When You Grieve for a Dog…..

One thing about grief is that no matter how many times you’ve been through it before, it still floors you.


Here are some of the things you might not expect to happen:

You won’t want to clean up the dog poop from the yard, because by doing so you’ll feel you’re discarding what’s left of your dog.

You’ll catch yourself referring to your dog as if they’re still with you, and it will unnerve you when that happens.

People won’t know what to say, and some will say some things you find absolutely objectionable. Don’t let it bother you. They mean well.

Your other dog will mask their grief, but will also grieve. You’ll see it in their eyes, so don’t forget to look.


When you see a photo of your recently departed, you’ll cry all over again.

You’ll think you’re doing well, until faced with a stressful situation. Then you’ll discover that’s not the case.

No matter how much you will yourself to “get back to normal,” it won’t happen. So experience your grief. By doing so, you’ll honor your dog and yourself.



72 thoughts on “When You Grieve for a Dog…..

    1. I have personally grieved for many years over my cat that passed 14 years ago..every July I have a tear and happy conversation over memories of this special cat..I can feel him near me again as if he knows I am still grieving.Now,I have another very special pet that is very close to me..a Yorkie..Sometimes I look at him and think of how it would be to lose him..so much that I had to purchase another Yorkie as a just in case the 1st one leaves me..funny thing is this one is completely different so now I am in pre-grieving state with both dog’s!There is no replacement..Each one is uniquely special to me.So,we just have a good time with them while they are our’s and love them all..keeping the memories as our own!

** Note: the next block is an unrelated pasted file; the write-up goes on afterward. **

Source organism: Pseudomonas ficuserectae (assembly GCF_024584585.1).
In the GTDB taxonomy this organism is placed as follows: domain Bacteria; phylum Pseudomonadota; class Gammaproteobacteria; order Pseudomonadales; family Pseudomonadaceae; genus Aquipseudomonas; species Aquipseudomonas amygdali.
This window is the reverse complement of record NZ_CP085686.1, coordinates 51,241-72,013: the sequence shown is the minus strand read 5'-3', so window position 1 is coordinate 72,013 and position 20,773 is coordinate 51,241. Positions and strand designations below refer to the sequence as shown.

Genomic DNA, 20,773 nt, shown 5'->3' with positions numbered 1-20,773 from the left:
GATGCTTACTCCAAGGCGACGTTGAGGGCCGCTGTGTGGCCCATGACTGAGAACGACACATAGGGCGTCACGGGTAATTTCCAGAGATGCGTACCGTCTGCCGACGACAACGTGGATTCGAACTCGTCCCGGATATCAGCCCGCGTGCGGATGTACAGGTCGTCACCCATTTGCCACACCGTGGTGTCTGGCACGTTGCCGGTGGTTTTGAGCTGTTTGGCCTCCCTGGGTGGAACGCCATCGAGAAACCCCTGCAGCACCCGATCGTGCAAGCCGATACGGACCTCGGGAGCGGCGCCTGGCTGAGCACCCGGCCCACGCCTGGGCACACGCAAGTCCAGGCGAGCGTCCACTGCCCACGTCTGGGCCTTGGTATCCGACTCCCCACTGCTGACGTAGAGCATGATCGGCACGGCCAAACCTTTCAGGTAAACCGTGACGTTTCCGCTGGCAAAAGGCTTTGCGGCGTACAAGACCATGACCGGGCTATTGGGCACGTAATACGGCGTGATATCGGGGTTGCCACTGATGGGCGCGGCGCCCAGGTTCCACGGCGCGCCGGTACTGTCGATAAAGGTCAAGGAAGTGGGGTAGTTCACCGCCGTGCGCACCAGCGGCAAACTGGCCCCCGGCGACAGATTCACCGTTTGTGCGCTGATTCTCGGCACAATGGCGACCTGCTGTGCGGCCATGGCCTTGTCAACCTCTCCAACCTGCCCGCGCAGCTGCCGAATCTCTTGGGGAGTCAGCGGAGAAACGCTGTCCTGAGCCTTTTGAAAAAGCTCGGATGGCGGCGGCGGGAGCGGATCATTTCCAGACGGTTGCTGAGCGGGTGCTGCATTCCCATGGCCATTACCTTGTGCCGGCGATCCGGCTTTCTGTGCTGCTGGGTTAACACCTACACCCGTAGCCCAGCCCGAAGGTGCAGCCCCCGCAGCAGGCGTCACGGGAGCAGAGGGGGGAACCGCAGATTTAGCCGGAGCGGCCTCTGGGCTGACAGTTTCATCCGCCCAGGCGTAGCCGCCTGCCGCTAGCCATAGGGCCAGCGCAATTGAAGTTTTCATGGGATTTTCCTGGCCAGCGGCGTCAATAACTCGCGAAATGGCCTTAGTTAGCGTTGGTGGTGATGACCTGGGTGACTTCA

1. Very true……being told over and over that “this too shall pass” means nothing when you’re knee-deep in grieving and we SHOULD grieve. A beloved pet that’s been a member of the household for any length of time can never be forgotten and leaves a huge hole in our hearts. Sending Hugs…….

    Pam and Sam

  2. My friend and neighbor, who is near eighty years old, lost both her dogs early last year, only a few months apart. I believe the second dog died of grief and old age. I suggested she visit her family in Germany to help ease her grief and when she returned we both went and got a rescue dog that has lighten up her life again. Thank you for this post.


  3. Having lost two in my lifetime, one after 18 years and one after 10 years I can absolutely relate to everything you say. Their passing was akin to losing a members of the family and they were my little friends who had been with me through all my trials and tribulations. They were always pleased to see me, loved me unconditionally and never asked for anything in return and I was blessed to have them as part of my life. Even years later I still miss them dearly…

    My thoughts are with you…

  4. I know, you have said it all so well.. Old Dog is on his last legs too, but John refuses to give up, he is not ready for the grief, it is never ever easy, well done.. and hugs.. c

      1. The old Codger looked me in the eye the other day and said..’ You know, we’re none of us getting off this boat alive.’
        I guess he has a point, Dogs too. c

  5. I know too well the feelings and they need to be acknowledged I also learnt who I could and could not share my grief with…some people don’t get it and their lack of understanding only makes your grief more distressing as it makes the pets loss seem somehow ‘less’ in others eyes…hugs and love Fozziemum xxx

  6. 😦 I’m sorry you have to go through that. It is just a sad part of life. I had similar feelings yesterday (not about the poop) after coming across a photo of my grandparents who both died more than ten years ago.

  7. grief has a counter part that needs to be watched. Depression in humans and animals. Both need to eat properly and exercise especially to keep healthy. I have witnessed grief turn to depression. As I minister to elders and shut ins when they lose a pet, friend ,loved one. Take care

    1. I’ve also seen people talk about depression to people who are going through a normal grief process, and by doing so make the person feel guilty for grieving. Don’t rush grief; it’s different for everyone.